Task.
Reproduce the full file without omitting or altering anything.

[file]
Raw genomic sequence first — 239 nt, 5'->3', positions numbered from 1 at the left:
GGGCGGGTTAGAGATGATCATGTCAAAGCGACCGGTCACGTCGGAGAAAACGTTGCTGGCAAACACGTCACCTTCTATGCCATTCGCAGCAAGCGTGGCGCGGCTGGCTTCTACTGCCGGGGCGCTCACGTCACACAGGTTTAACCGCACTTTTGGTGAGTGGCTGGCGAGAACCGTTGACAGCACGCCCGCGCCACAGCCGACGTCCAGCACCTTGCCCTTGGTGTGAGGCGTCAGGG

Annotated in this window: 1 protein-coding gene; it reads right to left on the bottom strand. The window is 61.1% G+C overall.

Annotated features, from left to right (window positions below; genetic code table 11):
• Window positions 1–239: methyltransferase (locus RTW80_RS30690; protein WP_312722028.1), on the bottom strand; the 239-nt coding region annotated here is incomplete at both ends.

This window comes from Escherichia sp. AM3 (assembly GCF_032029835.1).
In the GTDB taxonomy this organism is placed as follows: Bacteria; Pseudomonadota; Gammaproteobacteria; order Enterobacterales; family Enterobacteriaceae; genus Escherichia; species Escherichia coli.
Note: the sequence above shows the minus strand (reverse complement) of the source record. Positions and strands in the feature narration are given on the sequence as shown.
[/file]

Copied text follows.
Raw genomic sequence first — 239 nt, 5'->3', positions numbered from 1 at the left:
GGGCGGGTTAGAGATGATCATGTCAAAGCGACCGGTCACGTCGGAGAAAACGTTGCTGGCAAACACGTCACCTTCTATGCCATTCGCAGCAAGCGTGGCGCGGCTGGCTTCTACTGCCGGGGCGCTCACGTCACACAGGTTTAACCGCACTTTTGGTGAGTGGCTGGCGAGAACCGTTGACAGCACGCCCGCGCCACAGCCGACGTCCAGCACCTTGCCCTTGGTGTGAGGCGTCAGGG

Annotated in this window: 1 protein-coding gene; it reads right to left on the bottom strand. The window is 61.1% G+C overall.

Annotated features, from left to right (window positions below; genetic code table 11):
• Window positions 1–239: methyltransferase (locus RTW80_RS30690; protein WP_312722028.1), on the bottom strand; the 239-nt coding region annotated here is incomplete at both ends.

This window comes from Escherichia sp. AM3 (assembly GCF_032029835.1).
In the GTDB taxonomy this organism is placed as follows: Bacteria; Pseudomonadota; Gammaproteobacteria; order Enterobacterales; family Enterobacteriaceae; genus Escherichia; species Escherichia coli.
Note: the sequence above shows the minus strand (reverse complement) of the source record. Positions and strands in the feature narration are given on the sequence as shown.